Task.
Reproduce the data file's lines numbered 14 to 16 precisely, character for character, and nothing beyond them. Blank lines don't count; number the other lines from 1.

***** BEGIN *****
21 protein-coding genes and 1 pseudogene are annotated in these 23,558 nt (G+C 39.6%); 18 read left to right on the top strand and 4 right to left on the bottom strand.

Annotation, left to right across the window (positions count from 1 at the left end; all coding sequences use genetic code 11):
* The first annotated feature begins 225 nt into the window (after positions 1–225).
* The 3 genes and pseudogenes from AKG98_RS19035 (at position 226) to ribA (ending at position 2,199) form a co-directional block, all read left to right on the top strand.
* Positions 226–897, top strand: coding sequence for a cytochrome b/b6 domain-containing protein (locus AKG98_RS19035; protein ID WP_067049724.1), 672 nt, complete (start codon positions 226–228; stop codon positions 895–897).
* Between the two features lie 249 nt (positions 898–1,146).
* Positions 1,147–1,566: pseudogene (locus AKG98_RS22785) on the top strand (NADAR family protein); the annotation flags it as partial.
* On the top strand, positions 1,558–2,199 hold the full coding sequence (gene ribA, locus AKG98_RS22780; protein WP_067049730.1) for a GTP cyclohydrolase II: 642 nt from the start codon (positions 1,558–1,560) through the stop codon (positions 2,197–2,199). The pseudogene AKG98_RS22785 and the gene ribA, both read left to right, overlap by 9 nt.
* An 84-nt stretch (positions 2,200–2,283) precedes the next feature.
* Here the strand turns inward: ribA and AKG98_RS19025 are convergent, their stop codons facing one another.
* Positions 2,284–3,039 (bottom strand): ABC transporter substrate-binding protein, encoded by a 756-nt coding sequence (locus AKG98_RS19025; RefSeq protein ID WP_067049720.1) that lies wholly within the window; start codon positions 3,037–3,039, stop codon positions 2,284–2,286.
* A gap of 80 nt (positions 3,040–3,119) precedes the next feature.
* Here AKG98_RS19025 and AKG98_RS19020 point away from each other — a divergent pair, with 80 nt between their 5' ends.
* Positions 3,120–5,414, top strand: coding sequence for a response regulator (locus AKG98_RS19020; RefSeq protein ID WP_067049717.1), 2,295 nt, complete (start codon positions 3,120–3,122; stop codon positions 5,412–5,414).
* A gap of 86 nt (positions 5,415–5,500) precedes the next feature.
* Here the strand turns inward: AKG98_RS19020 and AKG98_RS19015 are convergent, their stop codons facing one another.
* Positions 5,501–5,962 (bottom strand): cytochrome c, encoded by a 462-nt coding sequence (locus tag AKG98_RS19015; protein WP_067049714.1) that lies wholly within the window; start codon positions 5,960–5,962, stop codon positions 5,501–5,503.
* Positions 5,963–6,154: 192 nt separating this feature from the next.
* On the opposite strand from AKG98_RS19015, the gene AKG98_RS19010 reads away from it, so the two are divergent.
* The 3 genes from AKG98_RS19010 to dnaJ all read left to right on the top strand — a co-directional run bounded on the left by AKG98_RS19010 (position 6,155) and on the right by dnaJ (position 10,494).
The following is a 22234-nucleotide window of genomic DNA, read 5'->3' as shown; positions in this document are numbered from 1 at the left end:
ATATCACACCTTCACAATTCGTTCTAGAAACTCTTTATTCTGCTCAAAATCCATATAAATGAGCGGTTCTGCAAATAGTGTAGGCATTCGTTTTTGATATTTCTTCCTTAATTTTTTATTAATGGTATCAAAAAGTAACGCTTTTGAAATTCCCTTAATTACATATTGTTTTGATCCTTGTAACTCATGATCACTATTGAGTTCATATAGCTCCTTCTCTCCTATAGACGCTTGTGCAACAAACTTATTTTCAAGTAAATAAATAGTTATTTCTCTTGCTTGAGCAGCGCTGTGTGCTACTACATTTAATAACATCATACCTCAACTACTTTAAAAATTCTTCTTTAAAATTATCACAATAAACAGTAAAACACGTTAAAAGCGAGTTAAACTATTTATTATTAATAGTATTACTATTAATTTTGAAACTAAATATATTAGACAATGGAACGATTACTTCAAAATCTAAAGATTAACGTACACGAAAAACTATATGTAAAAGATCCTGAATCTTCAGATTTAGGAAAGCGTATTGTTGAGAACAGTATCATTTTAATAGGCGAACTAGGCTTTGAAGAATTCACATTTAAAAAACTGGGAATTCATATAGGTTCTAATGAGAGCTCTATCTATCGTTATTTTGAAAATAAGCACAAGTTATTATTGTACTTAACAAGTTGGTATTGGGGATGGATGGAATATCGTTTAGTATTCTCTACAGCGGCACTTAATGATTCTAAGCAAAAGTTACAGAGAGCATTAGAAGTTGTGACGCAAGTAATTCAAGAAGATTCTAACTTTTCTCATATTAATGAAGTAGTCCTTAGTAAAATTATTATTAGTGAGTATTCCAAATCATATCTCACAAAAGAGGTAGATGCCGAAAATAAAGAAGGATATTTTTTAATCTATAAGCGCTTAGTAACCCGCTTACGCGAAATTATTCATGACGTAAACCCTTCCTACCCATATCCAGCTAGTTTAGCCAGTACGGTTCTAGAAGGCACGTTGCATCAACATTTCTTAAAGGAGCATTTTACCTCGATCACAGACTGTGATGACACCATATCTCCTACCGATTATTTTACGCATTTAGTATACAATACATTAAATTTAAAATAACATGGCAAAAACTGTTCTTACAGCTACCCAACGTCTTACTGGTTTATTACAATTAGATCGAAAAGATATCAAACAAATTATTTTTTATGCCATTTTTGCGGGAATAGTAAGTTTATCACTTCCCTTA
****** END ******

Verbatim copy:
* Positions 3,120–5,414, top strand: coding sequence for a response regulator (locus AKG98_RS19020; RefSeq protein ID WP_067049717.1), 2,295 nt, complete (start codon positions 3,120–3,122; stop codon positions 5,412–5,414).
* A gap of 86 nt (positions 5,415–5,500) precedes the next feature.
* Here the strand turns inward: AKG98_RS19020 and AKG98_RS19015 are convergent, their stop codons facing one another.